Houston croons credibly, but others bring the pop potential

November 20, 1992|By J.D. Considine | J.D. Considine,Pop Music Critic


Original Soundtrack Album (Arista 18699)

Whether or not she makes a credible actress, Whitney Houston remains a bankable singer, so it's no surprise that the soundtrack to "The Bodyguard" comes packed with pop potential. What does seem a shock is how few of the album's high points come from Houston. "I Will Always Love You" is a perfect (if predictable) bit of romantic treacle, and the slick, new jack sound of "Run to You" makes it her most believable R&B effort yet. But her "Jesus Loves Me" seems calculated when compared to Aaron Neville's angelic "Even If My Heart Would Break," and Houston's version of "I'm Every Woman," though a heartfelt Chaka Khan tribute, hardly compares to the funk revisionism of "It's Gonna Be a Lovely Day" by the S.O.U.L.



Ice Cube (Priority 57185)

According to a recent survey, 39 percent of the people in Los Angeles feel that race relations have gotten worse since the riots earlier this year. This doesn't come as news to Ice Cube; in fact, the bulk of his new album, "The Predator," is devoted to addressing how little has changed since the Rodney King trial (check the caught-by-the-cops scenario he spins in "Who Got the Camera?"). But rather than simply spew venom as he did on "Death Certificate," Cube keeps his rage focused on the social system that keeps racism in place. Besides, no matter how tough his rhymes are, the beats behind tunes like "Wicked," "Check Yo Self" and "Dirty Mack" hit even harder. And that, in the end, is what makes "The Predator" a true killer.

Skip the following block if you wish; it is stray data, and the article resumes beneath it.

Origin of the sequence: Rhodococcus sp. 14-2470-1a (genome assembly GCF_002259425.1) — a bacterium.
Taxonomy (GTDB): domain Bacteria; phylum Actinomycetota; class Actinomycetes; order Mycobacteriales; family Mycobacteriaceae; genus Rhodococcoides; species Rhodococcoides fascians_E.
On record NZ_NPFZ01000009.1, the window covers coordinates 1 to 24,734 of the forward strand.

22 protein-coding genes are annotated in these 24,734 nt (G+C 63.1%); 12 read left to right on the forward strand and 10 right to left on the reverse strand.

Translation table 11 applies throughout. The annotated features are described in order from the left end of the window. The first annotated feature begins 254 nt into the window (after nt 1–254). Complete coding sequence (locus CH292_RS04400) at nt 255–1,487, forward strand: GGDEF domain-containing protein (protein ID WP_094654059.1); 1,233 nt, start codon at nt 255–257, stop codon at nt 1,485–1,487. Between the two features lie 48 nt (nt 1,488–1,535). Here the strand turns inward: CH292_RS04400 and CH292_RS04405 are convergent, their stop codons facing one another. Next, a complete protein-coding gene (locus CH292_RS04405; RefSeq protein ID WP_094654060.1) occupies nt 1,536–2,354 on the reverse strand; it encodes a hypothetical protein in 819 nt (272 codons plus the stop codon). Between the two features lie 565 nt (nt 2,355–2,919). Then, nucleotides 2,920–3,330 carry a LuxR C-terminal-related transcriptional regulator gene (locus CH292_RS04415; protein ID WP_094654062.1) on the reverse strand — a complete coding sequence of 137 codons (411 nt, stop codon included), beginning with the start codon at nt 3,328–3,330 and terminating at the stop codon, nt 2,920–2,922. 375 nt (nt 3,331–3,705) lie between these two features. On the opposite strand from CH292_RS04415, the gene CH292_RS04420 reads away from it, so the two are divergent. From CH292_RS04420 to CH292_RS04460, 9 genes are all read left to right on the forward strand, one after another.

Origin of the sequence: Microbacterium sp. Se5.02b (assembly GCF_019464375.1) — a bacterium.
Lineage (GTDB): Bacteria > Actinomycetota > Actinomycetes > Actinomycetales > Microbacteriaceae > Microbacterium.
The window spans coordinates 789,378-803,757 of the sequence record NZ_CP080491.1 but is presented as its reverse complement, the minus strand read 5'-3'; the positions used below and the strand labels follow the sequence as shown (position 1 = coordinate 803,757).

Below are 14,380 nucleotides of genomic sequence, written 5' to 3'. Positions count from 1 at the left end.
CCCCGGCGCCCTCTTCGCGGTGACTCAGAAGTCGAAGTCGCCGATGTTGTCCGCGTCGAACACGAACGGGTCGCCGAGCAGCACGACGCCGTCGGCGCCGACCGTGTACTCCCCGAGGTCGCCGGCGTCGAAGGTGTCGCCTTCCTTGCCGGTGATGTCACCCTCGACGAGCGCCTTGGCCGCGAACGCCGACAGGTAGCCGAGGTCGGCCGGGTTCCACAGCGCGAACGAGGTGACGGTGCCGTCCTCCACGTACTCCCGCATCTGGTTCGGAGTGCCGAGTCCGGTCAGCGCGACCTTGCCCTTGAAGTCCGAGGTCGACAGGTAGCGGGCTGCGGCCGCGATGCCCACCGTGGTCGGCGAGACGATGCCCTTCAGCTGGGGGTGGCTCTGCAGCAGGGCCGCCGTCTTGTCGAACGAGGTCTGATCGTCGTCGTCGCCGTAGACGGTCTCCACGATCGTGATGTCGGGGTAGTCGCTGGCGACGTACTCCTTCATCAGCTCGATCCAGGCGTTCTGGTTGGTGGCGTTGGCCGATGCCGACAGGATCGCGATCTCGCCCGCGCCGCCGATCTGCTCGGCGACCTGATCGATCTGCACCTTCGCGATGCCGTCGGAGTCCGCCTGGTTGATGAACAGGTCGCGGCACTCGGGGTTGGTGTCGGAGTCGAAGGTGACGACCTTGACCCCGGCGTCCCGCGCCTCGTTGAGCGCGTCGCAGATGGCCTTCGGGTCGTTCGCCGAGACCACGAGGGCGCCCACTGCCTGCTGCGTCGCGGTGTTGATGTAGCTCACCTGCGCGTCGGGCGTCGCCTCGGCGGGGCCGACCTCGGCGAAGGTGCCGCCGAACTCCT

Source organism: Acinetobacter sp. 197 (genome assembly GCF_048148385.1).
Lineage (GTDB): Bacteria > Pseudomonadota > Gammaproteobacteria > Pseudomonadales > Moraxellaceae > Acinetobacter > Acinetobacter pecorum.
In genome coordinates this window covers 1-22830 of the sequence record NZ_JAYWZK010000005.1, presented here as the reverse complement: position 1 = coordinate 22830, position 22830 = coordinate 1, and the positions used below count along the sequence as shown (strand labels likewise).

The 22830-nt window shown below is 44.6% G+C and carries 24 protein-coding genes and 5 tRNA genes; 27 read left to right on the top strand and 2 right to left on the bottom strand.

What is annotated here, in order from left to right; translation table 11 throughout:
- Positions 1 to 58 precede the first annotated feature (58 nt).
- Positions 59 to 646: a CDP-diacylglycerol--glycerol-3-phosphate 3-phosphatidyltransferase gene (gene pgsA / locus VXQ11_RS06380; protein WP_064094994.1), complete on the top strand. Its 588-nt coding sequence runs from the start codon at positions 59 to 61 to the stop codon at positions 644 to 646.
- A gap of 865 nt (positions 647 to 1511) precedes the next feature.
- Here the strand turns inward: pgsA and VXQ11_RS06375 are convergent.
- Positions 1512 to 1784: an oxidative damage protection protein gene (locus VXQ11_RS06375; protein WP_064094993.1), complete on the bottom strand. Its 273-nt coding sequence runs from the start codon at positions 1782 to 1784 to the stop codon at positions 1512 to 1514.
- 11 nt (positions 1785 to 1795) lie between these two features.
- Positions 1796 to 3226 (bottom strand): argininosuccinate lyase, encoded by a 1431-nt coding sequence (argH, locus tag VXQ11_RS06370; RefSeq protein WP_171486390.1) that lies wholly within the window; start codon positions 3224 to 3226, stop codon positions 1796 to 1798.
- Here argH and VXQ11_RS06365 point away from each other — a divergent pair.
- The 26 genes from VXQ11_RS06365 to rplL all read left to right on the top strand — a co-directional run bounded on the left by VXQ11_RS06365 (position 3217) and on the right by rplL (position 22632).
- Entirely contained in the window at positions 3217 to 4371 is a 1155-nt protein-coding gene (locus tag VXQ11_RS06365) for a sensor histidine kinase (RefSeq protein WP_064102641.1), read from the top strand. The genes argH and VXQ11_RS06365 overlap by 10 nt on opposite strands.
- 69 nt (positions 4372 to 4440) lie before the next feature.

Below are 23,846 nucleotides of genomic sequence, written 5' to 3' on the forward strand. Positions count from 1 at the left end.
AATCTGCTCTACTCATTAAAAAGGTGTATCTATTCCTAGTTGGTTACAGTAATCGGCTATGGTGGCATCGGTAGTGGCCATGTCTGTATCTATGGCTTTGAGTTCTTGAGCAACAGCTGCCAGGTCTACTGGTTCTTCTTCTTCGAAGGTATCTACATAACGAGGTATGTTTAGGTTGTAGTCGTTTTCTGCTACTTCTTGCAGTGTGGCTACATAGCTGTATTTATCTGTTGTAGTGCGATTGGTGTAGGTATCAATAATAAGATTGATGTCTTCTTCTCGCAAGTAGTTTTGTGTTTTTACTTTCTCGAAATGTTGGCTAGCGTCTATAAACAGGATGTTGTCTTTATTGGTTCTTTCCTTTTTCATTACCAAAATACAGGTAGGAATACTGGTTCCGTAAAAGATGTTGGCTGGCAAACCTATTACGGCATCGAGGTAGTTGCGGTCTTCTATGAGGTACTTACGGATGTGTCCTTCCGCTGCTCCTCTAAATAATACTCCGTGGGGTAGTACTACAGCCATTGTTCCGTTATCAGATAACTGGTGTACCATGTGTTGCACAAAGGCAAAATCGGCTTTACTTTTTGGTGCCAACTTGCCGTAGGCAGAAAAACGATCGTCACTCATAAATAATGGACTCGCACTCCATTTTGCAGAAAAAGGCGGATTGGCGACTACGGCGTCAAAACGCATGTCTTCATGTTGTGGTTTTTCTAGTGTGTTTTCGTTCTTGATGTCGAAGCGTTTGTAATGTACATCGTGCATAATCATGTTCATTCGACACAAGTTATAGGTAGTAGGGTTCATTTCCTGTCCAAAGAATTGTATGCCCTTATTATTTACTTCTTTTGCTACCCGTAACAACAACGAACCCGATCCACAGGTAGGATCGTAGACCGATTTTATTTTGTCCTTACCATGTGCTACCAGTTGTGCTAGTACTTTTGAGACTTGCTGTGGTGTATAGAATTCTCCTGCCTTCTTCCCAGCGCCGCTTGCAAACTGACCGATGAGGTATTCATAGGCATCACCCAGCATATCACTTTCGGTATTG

Genesis (Atlantic 82452)

Concept albums aren't exactly a new wrinkle for Genesis, but the group's latest live recording, "The Way We Walk," offers a whole new twist: This time, the concept has less to do with what the music says than with the way it's packaged. With "The Way We Walk," Genesis offers the hit-oriented portion of its show (referred to as "The Shorts"); in January, a second volume arrives, featuring the arty extended numbers ("The Longs"). As a marketing device, it's a nice way to service both the pop and art-rock sectors of the Genesis fan base. But as a listening experience, apart from an impassioned "I Can't Dance" and a funky "That's All," the concert versions of the shorter songs add little to the originals.


3)Music from the Motion Picture Soundtrack

(Qwest/Reprise 45130)

Original Motion Picture Score

(40 Acres and a Mule/Columbia 53190)

There may have been only one "Malcolm X," but there are two soundtrack albums -- and that might seem a bit confusing at first. So pay attention to the fine print: The Original Motion Picture Score is old-fashioned movie music, and perfectly suited to the epic sweep of the film, thanks to Terence Blanchard's lush orchestral writing. But it's the "Music from the Motion Picture Soundtrack" package pop fans will most want to hear, since it balances well-chosen period pieces like Louis Jordan's "Beans and Cornbread" or John Coltrane's "Alabama" with the soulful, savvy commentary of Arrested Development's "Revolution."

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